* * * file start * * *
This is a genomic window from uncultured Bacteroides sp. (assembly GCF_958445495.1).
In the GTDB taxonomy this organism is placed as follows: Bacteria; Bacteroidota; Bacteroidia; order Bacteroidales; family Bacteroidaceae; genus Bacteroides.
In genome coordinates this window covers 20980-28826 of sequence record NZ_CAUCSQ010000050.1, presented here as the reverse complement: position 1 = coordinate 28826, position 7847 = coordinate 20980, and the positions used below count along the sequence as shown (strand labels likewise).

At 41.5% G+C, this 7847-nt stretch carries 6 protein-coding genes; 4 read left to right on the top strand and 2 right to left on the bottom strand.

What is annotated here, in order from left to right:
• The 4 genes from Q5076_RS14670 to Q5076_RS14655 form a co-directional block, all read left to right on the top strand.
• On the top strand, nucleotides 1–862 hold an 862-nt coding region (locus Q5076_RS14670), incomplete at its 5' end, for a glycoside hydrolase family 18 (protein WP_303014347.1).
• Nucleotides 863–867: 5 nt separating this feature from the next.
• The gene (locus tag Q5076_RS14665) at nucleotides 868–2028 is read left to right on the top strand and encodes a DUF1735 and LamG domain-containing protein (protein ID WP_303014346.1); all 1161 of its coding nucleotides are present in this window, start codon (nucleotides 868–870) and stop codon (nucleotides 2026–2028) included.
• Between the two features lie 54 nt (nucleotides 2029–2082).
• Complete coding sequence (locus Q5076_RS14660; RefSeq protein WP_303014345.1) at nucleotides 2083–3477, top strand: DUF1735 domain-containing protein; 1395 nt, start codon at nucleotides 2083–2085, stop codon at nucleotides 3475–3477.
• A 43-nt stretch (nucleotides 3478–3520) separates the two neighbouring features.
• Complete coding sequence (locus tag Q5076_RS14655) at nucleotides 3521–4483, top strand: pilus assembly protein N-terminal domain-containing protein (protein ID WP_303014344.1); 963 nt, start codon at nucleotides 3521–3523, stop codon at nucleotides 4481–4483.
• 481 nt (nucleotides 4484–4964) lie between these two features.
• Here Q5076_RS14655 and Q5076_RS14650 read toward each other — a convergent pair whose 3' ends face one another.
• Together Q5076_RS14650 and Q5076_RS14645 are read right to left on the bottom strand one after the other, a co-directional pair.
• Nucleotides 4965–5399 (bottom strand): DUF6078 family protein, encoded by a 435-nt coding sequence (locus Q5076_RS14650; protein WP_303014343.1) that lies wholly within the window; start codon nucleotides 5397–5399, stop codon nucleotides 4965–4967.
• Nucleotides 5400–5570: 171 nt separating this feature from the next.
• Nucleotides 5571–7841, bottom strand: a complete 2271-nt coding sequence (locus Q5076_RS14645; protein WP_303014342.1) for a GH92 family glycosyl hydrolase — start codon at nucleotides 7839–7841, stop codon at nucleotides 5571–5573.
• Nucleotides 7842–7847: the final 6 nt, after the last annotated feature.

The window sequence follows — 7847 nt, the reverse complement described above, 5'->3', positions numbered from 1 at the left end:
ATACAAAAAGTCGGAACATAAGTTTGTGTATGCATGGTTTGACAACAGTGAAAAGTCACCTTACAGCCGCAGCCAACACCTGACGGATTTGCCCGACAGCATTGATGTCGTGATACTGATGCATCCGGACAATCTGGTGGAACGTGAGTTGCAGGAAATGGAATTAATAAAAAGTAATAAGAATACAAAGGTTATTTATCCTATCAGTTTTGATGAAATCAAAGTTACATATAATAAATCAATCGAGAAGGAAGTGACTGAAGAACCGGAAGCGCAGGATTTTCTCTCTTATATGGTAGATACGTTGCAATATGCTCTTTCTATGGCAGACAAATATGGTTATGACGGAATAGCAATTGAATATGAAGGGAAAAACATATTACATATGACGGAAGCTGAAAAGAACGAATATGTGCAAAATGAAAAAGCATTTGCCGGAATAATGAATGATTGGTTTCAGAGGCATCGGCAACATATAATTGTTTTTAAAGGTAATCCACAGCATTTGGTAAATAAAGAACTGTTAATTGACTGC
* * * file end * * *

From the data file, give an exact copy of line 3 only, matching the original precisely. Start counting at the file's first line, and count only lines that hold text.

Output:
In genome coordinates this window covers 20980-28826 of sequence record NZ_CAUCSQ010000050.1, presented here as the reverse complement: position 1 = coordinate 28826, position 7847 = coordinate 20980, and the positions used below count along the sequence as shown (strand labels likewise).